Share photos of your projects based on this tutorial at my Facebook page in the “Your Creations” album.

Enjoy the video and happy creating!

You can watch the Viking Iolite Earrings Video Tutorial over at YouTube.


  • 14 iolite beads
  • 16 black glass seed beads
  • 2 6-inch pieces bead stringing wire
  • 4 wire protectors
  • 4 crimps
  • 2 4mm jump rings
  • 2 ear wires


Directions for each earring:

  1. Onto one piece of bead stringing wire slide a crimp, then slide wire into one end of wire protector and out the other. Slide the wire end back through the crimp and bring crimp to within 1/8-inch of wire protector.
  2. Use crimping pliers or the One Step Crimper to finish crimp or flatten crimp with chain nose pliers. Squeeze ends of wire protector together. Trim shorter piece of wire close to crimp.
  3. Onto wire slide an alternating pattern of iolite beads and seed beads, beginning and ending with seed beads.
  4. Repeat steps 1 and 2 to finish wire end.
  5. Open a jump ring and slide on loops of both wire protectors and loop of an ear wire. Close jump ring securely.
Jul 102015

friday findings-flush cutters

Today’s video is another Friday Findings video in my series on jewelry making tools. This week I’m talking about flush cutters. When you’re first starting jewelry making you can get away with using regular old wire cutters, and then just use a file to smooth your wire edges. But you’ll find soon that you really want to get a pair of flush cutters.

Here are the ones I own:

It’s good to have a larger pair for cutting heavier wire and a smaller pair for getting into tight places.

In today’s video I explain how flush cutters work, and give you some tips for how to use them.

Enjoy the video and happy creating!

You can watch the Friday Findings-Flush Cutters video over at YouTube.

Jul 092015

This week you get to meet a pair of dragon twins, Castor & Pollux.

Click on any of the photos for a closer look.

dragon #26 & #27 Castor & Pollux 1

Interestingly, when my husband looked at them he thought they were underwater dragons. What do you think?

To learn why I’m making a dragon every week check out this post on Errol, dragon #1, for the details.

dragon #26 & #27 Castor & Pollux 2

I decided to make two dragons because my plan for catching up on the one I was behind on from when I was sick wasn’t working. I had thought to make one quick dragon and then if I had time to make another one that same week, but that simply never happened.

So it seemed smarter to make two at the same time. Also, that worked out with this large column piece that I had in my stash. I’ve pulled it out to use several times, but it always seemed too big for any one dragon. It’s perfect for two dragons, though. 🙂

By the way do you recognize where the that column is from? I found it at PetSmart in the fish aisle. It’s a piece of aquarium decoration!

dragon #26 & #27 Castor & Pollux 3

The clay mix that I used to cover the dragons is based on Suzanne Ivester’s Polymer Chef column in the July 2015 issue of Polymer Café magazine. She calls it “Harmony Grits.” Her idea was to mix colored grits in with translucent clay to make an interesting texture.

I decided I didn’t feel like buying an entire box of grits, which my family will never eat, just to use 2 teaspoons. So instead I ground up some rice in a spice grinder.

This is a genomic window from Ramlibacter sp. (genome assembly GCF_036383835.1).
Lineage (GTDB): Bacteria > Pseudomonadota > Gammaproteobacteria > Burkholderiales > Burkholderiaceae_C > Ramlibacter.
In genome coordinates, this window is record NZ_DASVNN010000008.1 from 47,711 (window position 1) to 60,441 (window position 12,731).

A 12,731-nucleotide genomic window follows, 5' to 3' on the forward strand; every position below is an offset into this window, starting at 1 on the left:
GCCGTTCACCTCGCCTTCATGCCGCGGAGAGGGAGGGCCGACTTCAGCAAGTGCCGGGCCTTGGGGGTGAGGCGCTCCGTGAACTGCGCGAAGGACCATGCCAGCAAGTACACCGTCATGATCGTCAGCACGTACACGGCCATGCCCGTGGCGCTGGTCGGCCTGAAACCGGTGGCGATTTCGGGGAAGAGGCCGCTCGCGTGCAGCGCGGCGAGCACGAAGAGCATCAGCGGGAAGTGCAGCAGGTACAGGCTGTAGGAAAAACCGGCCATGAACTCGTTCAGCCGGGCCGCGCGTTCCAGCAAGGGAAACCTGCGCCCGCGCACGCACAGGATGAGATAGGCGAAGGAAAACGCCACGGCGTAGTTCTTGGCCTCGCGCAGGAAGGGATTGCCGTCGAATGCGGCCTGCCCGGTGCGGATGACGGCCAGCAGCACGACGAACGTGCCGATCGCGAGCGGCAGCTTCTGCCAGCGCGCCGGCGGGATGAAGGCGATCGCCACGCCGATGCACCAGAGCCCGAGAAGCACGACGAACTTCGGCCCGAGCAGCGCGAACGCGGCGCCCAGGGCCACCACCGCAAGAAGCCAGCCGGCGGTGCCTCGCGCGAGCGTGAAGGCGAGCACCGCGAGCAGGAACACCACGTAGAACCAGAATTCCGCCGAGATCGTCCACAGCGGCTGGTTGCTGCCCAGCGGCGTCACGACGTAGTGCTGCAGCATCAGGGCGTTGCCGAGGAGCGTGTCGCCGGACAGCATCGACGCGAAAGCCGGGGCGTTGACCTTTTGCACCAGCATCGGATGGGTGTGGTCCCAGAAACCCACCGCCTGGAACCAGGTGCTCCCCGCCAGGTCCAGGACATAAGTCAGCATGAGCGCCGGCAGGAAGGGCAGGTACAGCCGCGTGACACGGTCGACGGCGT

It’s an interesting effect but I think the starch in the rice dried out my clay as it made it quite stiff and crumbly. I did have fun adding the foils to the wings, which I think in part gives them sort of that underwatery look.

dragon #26 & #27 Castor & Pollux 4

If you’d like to keep up with my dragon creations this year, I’ve made a Thursday’s Dragon Pinterest board just for them.

Jul 072015

Welcome to another What’s on Your Workdesk Wednesday everyone!

woyww 07 08 spinning beads

On my workdesk today are two major projects. The first one, as is common on these What’s on Your Workdesk Wednesdays, is that I am working on Thursday’s dragon. There are bits and pieces of that project on the white tile, but the dragons are not in evidence because I wouldn’t want to spoil the surprise. Check back on Thursday for the results. 🙂

The other project you can see is a new bead spinner and some seed beads. This is a hint as to an upcoming jewelry making video. I haven’t tried one of these before. They do get mixed reviews but I’ll let you know what I think once I’ve had a chance to play with it.

So that’s all I’ve got going on this Wednesday. Join us over at Julia’s for a fun desk hop all around the world.

Jul 062015

Sparkleberries Cuff Bracelet.JPG

Today’s bracelet in juicy, summer colors is quick & easy and uses only minimal supplies: beads, spacer bars, memory wire, wire cutters & round nose pliers.

I love the rather unexpected combination of sparkling crystals with these bright beads, but I can also see this looking great in several shades of turquoise. Really, any of your favorite colors would work great!

Btw, after wearing this bracelet  made the way I show in the video, I decided I didn’t like those beads dangling off the ends. Instead I remade it, beginning and ending with a spacer bar and having 6 beads between each spacer bar.

Enjoy the video and happy creating.

You can watch the Sparkleberries Cuff Bracelet Video Tutorial over at YouTube.

These directions reflect how I made the first version, the one I show in the video.


  • 3 8.5-inches pieces bracelet memory wire
  • 78 6mm beads
  • 6 3 hole spacer bars


  • memory wire cutters
  • round nose pliers
  1. Use round nose pliers to make a loop on one end of each piece of memory wire.
  2. Onto a piece of memory wire slide 3 beads, one hole of a spacer bar, 4 beads and another spacer bar. If spacer bars have 2 different sides, make sure all are facing in the same direction.
  3. Repeat stringing on 4 beads and a spacer bar until all spacer bars are used. String on 3 beads, trim memory wire to 1/2-inch from last bead. Use round nose pliers to make a loop with remaining wire.
  4. Repeat steps 2 and 3 using remaining memory wire and going through remaining holes of spacer bars.
  5. If you like you can add charm or bead dangles to the loops of memory wire.

Alternatively, you can add a spacer bar at the beginning, then have 6 beads between each spacer and end with a spacer bar. This will use 90 beads.



Jul 032015

friday findings nylon jaw pliers

This week’s tool is one that once I got them I didn’t know how I ever lived without them. The nylon jaw pliers are indispensable for straightening out wire. They’re also great for holding onto things that you don’t want to mark up with your tool.

This link brings you to a quality pair which has the replaceable jaws. I also bought a half-dozen of the jaws just so I have them on hand whenever I need to replace them.

Nylon Jaw Plier – PLR-830

Enjoy the video and happy creating!

You can watch the Friday Findings-Nylon Jaw Pliers video over at YouTube.